SEASIDE — The North Coast Land Conservancy recently received a large delivery at its Circle Creek Habitat Reserve: About 16,000 early blue violet plants, tucked safely in beds until the flowers are ready to be planted in the fall to help bring back the Oregon silverspot butterfly.

On June 30, Stewardship Director Melissa Reich and the conservancy’s summer stewardship crew guided the violets’ journey from a nursery in Tillamook to the Circle Creek property, where they will stay for the time being. Come fall, the violets, which were grown using seeds propagated from the seeds of native Clatsop County plants, will be taken to their permanent homes on the Clatsop Plains and Long Beach (Wash.) Peninsula.

“The plants have had a long journey, and they have a long journey ahead of them,” Reich said.

The journey started when the conservancy gathered seeds from flowers growing on its salt spray meadow properties on the Clatsop Plains. Those seeds were sent Corvallis, where they were planted to make a full bed of flowers. Once the flowers had matured, the center gathered a bag of their seeds and sent them to the conservancy as part of a process known as seed banking, land conservancy Executive Director Katie Voelke said.

In January 2014, staff and volunteers planted about 16,000 seeds into individual containers in Tillamook. Since the coast seeds were grown in the valley, the group wanted to re-adapt them to the coastal climate. More than a year later, the conservancy went back to collect thousands of burgeoning shoots.

“There are a few generations involved in these violets,” Voelke said of the tiny plants now soaking up sunshine and rain at Circle Creek.

It was important, she said, to maintain the flowers’ coast genetics for the sake of the project.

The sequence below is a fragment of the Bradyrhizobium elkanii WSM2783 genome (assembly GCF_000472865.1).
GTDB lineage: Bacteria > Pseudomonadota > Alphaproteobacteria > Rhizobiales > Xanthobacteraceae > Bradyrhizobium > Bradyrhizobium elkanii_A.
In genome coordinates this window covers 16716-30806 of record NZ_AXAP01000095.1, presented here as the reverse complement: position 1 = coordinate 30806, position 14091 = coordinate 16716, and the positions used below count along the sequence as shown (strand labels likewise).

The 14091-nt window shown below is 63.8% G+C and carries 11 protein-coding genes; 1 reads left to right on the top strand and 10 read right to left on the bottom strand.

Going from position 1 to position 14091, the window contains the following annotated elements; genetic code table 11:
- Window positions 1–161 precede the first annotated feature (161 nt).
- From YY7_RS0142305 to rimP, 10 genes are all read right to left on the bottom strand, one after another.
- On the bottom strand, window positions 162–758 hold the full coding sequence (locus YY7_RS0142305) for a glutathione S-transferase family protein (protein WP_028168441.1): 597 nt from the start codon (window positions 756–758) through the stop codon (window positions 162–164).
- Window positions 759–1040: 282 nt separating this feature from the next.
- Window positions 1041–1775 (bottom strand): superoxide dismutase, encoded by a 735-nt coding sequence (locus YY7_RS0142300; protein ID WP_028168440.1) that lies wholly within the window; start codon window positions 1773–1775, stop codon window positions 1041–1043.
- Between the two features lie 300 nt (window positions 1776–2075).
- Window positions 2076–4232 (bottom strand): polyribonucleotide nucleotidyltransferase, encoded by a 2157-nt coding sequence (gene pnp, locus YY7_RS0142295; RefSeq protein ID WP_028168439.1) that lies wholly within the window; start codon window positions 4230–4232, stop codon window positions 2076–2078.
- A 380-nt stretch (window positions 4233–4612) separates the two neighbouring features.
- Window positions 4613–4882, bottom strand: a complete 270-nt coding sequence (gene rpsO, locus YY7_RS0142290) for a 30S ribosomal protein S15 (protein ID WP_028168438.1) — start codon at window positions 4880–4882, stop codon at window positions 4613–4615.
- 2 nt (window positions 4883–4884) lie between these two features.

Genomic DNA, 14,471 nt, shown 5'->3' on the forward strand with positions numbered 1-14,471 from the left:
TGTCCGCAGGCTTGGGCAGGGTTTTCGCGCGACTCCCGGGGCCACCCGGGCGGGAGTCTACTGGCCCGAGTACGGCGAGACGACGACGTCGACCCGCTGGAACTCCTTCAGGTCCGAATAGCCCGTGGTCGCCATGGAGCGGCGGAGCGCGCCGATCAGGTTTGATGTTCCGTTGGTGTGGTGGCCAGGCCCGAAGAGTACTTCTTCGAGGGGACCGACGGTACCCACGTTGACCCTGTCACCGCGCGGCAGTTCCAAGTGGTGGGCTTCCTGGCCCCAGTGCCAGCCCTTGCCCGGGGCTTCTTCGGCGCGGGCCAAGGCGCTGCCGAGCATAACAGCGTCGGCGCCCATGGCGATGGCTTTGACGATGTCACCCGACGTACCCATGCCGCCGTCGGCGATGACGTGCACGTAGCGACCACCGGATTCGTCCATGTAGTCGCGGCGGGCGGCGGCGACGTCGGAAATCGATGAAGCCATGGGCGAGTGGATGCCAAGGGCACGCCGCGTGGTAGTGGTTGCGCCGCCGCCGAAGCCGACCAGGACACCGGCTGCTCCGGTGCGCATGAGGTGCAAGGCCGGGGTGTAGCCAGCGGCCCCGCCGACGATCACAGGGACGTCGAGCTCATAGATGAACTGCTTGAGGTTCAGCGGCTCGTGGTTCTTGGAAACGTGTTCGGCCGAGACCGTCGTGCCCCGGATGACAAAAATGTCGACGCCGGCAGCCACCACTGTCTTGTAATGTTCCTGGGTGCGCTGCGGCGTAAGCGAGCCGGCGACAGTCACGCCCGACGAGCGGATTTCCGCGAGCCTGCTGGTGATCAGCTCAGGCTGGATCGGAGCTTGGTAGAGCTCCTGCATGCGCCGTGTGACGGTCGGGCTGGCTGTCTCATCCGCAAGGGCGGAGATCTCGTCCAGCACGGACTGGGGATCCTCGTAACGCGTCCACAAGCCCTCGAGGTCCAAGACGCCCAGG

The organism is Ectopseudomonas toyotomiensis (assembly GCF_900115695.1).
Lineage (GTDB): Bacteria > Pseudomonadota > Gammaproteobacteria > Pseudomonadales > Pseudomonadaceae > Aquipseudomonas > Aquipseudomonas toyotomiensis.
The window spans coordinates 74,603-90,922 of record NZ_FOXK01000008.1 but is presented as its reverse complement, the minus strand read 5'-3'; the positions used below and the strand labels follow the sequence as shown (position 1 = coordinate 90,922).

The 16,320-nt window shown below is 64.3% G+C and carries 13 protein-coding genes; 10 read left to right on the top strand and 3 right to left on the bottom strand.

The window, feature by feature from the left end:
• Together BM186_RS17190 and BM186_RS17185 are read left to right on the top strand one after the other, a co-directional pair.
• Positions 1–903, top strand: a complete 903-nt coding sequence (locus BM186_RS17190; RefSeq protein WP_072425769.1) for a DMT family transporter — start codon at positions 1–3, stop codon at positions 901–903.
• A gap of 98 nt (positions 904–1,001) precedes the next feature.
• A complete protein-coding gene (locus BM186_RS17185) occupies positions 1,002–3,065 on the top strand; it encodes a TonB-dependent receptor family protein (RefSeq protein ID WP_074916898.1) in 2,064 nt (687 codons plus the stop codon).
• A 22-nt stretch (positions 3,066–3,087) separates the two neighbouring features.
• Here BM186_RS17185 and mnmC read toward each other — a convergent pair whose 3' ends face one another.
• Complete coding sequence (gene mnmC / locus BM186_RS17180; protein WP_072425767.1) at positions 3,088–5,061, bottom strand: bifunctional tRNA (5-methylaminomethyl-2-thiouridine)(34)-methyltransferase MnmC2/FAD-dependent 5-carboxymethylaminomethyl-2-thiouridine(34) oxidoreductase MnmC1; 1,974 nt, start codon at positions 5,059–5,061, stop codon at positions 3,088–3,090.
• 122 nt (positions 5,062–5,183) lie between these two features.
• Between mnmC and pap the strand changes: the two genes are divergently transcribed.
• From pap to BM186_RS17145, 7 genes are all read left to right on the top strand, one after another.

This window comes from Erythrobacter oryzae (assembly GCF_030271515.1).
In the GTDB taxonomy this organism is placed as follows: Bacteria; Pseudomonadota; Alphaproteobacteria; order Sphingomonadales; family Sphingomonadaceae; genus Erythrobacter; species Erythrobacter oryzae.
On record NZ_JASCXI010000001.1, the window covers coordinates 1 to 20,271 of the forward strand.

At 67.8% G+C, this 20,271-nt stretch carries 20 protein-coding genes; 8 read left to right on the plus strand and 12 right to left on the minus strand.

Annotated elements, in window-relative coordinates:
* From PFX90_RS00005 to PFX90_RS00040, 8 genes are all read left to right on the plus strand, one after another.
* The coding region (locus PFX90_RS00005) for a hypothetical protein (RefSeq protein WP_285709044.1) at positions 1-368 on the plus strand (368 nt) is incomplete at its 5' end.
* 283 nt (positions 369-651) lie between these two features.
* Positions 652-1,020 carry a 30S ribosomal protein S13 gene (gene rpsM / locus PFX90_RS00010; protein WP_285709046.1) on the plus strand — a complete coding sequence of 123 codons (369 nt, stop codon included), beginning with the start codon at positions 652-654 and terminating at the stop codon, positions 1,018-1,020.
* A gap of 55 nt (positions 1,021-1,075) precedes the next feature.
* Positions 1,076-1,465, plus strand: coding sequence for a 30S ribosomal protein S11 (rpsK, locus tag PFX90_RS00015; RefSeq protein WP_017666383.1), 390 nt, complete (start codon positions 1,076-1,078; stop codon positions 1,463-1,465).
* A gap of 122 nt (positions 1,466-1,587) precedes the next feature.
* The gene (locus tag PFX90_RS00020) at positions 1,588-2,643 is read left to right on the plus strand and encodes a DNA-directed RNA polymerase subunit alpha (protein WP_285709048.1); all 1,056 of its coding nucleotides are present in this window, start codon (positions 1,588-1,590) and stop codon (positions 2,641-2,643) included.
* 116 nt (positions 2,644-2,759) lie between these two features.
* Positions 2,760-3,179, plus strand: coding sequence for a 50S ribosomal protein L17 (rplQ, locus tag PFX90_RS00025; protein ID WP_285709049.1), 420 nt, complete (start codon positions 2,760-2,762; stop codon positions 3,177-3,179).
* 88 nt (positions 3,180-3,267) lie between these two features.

In the fall, the conservancy will reach out to volunteers to plant the flowers at its property on the Long Beach Peninsula and the Clatsop Plains. Fall and early winter are the best times for planting because the flowers are getting dormant, “and they stay nice and wet, so they’re well-established by spring,” Voelke said.

Increasing the presence of early blue violets will cause a re-emergence of the Oregon silverspot butterfly at suitable habitats. The Oregon silverspot butterfly, which is federally listed under the Endangered Species Act as threatened, relies entirely on the flower because it where the adult butterflies will lay eggs and where the larva can successfully feed and develop.

The Clatsop Plains and Long Beach Peninsula used to teem with butterflies but they haven’t been seen much since the 1990s, NCLC Communications Coordinator Bonnie Henderson. Some violets remain, but not enough to support a robust butterfly population, Reich said.

The conservancy’s approach to restoring the butterflies is really habitat-focused, Henderson said.

Reich agreed, adding, “Part of the recovery plan for the species is to bring back the population, and before we can do that, we need to have a habitat.”

Rather than releasing a batch of non-native butterflies onto the plains and peninsula and hoping they will remain, the conservancy is trying to build a suitable habitat that will support native butterflies repopulating themselves.

The conservancy is managing the coastal prairie habitat, on which the Oregon silverspot butterfly is dependent, using strategies such as mowing, topsoil removal, topsoil inversion, removing invasive species and planting native plants, like the early blue violets. The presumption, Henderson said, is that butterflies will find the flowers and introduce a new generation of the species. She described the management strategy as “a totally natural process, aided by a lot of human activity.”

The early blue violets are just a small part of a larger story, Reich said. The conservancy is working with the U.S. Fish and Wildlife Service, the National Park Service and Willapa National Wildlife Refuge on a five-year North Coast prairie restoration project. The group is in the second year of the project, having spent the first portion preparing plots at research areas for testing site-management strategies.

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